GroupBy, Having – This is another new feature that we provide in Kentico 8, you can now specify GROUP BY and HAVING statements. I will get back to that later as well.
In case paging is set up, the resulting query is wrapped in a Common table expression
to ensure paging on database. I have modified it from the default state to include placeholders as well to better illustrate where the particular parameters fit:
WITH AllData AS
SELECT ##COLUMNS##, ROW_NUMBER() OVER (ORDER BY ##ORDERBY##) AS CMS_RN FROM ##SOURCE## …
SELECT *, (SELECT COUNT(*) FROM AllData) AS CMS_TOT FROM AllData WHERE CMS_RN BETWEEN 6 AND 10 ORDER BY CMS_RN
The key knowledge we can pick up from this is that any setup method on the query modifies the content of particular placeholder values. The placeholders are then populated with values during execution of the query. I will always include en example of setup and resulting query, so that you can get an even better idea of what we are talking about.
As I have shown you in the previous article, the DataQuery concept has several layers, and each layer adds certain functionality; I will describe it bottom-up. Note, that each subsequent layer inherits all capabilities from its predecessors.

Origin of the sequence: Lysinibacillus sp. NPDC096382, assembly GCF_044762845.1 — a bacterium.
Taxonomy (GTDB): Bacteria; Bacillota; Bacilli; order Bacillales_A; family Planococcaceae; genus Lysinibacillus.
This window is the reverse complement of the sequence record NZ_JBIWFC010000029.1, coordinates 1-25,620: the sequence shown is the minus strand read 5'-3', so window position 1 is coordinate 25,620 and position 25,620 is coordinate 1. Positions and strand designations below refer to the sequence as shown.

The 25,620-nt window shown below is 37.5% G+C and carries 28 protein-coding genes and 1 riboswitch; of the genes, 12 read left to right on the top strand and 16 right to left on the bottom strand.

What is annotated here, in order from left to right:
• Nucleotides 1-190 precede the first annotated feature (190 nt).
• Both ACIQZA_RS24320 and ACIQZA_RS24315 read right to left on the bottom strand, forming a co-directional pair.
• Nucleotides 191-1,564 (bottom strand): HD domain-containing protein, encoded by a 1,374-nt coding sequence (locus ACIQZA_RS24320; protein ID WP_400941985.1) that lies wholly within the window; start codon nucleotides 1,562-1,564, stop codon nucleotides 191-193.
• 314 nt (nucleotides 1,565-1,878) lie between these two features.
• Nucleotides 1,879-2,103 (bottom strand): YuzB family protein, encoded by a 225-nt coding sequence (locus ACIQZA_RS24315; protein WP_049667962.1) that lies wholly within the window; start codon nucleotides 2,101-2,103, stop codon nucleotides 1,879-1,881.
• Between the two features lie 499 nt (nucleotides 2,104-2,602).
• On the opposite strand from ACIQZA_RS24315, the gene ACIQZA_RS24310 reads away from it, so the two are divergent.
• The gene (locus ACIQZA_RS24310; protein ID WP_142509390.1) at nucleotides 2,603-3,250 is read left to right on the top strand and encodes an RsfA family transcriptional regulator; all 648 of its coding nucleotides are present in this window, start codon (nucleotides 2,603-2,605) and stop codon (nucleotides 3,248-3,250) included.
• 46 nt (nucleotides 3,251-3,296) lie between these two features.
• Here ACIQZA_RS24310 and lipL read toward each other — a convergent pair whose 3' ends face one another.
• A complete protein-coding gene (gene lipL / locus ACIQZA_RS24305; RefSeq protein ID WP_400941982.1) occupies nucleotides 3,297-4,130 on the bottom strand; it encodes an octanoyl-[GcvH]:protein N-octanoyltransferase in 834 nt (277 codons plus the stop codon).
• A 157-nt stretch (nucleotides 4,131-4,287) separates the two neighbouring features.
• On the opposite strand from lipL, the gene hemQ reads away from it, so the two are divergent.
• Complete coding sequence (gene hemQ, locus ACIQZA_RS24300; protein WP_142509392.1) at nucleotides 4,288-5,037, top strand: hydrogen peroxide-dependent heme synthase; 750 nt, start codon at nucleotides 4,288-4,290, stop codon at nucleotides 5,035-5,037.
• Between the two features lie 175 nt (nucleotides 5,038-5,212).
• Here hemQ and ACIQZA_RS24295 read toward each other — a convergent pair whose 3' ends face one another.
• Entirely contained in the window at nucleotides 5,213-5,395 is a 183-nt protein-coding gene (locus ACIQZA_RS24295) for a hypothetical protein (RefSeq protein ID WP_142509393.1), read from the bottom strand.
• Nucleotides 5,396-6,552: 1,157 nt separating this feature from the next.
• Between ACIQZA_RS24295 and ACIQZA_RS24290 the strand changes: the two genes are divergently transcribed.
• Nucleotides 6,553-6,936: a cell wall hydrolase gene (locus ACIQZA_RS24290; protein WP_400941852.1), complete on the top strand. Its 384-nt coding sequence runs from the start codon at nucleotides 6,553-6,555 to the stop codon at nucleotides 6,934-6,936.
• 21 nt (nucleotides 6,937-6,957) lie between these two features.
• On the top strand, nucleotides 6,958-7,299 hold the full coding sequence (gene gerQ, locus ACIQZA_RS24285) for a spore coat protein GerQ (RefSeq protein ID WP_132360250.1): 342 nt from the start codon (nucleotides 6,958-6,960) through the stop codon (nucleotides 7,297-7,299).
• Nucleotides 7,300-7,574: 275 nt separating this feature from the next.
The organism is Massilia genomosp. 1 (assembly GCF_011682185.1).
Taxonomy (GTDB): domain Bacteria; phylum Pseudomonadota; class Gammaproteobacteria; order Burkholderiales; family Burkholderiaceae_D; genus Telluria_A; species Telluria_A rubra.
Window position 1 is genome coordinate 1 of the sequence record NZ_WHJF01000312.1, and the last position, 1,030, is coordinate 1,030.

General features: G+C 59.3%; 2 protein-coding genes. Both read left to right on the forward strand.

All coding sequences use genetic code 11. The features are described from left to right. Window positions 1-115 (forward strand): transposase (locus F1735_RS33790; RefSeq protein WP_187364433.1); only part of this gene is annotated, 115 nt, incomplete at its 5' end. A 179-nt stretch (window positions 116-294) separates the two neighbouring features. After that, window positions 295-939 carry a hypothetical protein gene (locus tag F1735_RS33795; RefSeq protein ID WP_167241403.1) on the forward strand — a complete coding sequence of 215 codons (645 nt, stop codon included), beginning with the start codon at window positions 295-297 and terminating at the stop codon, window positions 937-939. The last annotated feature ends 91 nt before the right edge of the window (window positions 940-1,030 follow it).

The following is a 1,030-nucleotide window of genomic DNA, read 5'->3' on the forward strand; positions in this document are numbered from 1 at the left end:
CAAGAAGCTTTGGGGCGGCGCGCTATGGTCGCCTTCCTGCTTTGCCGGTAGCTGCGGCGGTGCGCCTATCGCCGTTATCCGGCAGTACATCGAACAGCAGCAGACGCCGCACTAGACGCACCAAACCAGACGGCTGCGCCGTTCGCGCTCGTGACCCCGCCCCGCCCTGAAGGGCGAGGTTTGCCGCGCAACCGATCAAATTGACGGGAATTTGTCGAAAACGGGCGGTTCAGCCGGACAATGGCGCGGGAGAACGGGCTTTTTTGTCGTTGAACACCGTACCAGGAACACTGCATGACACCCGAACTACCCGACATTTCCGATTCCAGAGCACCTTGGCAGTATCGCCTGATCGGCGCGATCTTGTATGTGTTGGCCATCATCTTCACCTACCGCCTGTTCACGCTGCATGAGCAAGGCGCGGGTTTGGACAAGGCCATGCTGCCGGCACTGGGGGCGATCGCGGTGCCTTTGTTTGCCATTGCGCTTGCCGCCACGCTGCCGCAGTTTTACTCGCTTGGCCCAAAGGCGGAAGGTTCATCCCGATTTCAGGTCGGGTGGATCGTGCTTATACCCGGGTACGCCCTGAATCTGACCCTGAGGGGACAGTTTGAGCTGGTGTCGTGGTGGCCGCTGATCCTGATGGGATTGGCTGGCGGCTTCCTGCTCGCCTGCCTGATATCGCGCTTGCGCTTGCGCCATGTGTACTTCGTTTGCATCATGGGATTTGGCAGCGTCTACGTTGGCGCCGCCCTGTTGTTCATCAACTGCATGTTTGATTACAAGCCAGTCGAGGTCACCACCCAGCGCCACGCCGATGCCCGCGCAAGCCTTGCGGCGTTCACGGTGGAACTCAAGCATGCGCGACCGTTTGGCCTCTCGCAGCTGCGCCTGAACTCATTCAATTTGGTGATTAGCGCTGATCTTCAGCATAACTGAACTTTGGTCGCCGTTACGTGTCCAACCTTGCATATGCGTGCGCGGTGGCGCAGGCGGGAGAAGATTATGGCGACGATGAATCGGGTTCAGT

To conform to the fluent syntax, each setup method returns the identity of the query that can be further modified with next methods.
The query uses SQL parameters wherever possible. Let’s take a look at the following basic query:
var users =
.Where("UserName", QueryOperator.Equals, "administrator");
If you use users.ToString()
, it returns the representation of the object, that is executed in the database:
SELECT * FROM CMS_User WHERE UserName = @UserName
However, if you need to get the string representation without parameters, typically for debug, testing, or legacy purposes , you can use users.ToString(true)
, which materializes all the parameters and produces this kind of output:
SELECT * FROM CMS_User WHERE UserName = N'administrator'